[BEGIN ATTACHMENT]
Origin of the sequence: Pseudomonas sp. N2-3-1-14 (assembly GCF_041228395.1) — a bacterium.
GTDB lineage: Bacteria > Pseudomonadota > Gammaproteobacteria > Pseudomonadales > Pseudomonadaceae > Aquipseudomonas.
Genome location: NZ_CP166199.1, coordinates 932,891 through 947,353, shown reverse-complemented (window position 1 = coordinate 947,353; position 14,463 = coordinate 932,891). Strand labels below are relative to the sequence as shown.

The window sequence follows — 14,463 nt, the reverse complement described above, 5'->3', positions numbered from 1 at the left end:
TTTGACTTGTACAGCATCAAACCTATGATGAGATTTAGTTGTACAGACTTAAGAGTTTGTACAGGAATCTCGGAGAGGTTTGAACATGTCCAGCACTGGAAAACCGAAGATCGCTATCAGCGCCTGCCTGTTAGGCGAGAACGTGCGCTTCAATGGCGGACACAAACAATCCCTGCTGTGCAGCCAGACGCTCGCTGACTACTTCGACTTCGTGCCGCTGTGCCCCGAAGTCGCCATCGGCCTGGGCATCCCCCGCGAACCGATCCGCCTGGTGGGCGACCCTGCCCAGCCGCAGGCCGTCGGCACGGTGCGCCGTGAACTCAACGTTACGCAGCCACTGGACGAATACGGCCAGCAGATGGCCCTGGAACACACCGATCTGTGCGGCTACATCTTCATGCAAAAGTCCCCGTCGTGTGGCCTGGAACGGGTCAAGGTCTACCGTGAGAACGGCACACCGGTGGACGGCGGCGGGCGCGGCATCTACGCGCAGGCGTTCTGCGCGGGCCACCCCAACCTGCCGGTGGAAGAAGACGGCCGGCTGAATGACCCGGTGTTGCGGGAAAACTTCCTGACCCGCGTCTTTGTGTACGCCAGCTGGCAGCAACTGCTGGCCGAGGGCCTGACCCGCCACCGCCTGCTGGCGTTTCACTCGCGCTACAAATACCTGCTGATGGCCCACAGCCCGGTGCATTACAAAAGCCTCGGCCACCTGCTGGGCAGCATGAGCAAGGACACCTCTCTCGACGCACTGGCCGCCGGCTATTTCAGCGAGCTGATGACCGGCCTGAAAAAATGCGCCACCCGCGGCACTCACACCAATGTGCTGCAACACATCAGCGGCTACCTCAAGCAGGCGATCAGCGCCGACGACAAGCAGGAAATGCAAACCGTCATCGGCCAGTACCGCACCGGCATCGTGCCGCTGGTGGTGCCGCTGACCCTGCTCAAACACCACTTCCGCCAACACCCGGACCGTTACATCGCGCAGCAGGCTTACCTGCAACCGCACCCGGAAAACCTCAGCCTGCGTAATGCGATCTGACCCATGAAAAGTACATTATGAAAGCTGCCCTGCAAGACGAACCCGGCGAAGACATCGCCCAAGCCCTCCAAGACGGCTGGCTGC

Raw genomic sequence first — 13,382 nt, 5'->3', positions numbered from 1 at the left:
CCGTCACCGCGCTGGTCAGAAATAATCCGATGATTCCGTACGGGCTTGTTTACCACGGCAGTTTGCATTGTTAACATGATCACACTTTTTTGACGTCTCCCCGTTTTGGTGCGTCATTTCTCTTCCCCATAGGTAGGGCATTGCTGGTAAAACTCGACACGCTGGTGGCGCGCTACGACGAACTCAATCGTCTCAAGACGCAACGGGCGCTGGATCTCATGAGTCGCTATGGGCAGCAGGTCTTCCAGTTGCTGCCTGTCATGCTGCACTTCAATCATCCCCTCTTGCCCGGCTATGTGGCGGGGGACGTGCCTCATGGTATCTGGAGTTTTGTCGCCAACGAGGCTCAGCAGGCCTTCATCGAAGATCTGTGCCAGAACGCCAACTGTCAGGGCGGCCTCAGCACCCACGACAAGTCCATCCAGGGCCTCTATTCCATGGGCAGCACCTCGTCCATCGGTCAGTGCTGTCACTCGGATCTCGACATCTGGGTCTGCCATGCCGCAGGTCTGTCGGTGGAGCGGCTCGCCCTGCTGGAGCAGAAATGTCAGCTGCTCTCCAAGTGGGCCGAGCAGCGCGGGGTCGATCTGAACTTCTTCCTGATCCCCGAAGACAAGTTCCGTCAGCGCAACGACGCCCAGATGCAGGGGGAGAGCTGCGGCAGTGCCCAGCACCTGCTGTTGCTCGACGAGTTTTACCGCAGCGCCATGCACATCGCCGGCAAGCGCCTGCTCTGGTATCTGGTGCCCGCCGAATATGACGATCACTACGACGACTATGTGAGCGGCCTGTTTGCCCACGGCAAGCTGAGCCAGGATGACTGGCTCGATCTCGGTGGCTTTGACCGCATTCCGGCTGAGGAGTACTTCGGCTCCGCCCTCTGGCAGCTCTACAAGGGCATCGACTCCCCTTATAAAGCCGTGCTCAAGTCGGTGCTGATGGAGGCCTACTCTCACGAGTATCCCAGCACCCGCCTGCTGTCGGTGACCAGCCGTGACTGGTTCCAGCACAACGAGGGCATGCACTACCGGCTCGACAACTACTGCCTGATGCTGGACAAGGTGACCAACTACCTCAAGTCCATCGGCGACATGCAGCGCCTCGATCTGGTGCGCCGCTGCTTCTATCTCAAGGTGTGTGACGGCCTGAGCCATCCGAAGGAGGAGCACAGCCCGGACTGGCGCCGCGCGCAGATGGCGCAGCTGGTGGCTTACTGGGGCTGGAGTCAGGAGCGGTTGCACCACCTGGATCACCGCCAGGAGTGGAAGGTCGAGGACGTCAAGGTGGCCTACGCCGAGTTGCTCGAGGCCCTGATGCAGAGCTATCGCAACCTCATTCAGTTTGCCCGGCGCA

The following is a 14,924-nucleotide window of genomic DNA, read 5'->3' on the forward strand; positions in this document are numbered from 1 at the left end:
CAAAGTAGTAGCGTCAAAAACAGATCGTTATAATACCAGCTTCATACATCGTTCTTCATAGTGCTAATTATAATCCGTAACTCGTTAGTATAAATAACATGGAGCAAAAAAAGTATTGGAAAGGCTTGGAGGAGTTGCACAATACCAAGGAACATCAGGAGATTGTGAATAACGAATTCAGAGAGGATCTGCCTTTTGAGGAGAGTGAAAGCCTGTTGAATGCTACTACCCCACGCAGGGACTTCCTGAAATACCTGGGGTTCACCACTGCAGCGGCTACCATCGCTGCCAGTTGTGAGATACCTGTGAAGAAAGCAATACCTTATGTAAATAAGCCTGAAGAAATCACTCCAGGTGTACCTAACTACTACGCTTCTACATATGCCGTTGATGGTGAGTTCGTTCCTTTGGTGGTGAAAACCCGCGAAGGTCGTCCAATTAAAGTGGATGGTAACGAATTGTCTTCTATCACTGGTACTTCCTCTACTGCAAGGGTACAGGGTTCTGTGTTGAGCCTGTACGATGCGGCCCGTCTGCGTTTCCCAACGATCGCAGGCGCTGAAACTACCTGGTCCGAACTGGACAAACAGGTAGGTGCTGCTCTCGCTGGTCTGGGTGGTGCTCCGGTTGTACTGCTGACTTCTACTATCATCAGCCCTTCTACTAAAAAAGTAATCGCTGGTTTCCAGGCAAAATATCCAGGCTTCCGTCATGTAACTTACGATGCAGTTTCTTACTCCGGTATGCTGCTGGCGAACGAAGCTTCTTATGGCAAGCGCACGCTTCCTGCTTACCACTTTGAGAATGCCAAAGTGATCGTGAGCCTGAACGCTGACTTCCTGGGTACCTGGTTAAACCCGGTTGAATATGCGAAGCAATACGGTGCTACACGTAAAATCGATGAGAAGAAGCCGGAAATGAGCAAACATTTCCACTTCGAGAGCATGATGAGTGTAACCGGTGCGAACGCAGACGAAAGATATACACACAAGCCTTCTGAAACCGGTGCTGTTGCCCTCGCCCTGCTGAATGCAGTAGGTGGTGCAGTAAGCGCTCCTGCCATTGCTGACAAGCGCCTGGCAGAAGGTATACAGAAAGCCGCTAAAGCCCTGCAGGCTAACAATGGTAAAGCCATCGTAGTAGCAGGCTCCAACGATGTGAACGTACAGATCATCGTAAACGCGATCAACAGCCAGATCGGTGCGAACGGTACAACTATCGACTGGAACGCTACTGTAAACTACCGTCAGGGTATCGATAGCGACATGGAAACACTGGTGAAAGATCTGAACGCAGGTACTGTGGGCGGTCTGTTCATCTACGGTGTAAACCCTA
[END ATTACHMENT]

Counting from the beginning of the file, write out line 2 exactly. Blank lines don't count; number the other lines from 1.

GTDB lineage: Bacteria > Pseudomonadota > Gammaproteobacteria > Pseudomonadales > Pseudomonadaceae > Aquipseudomonas.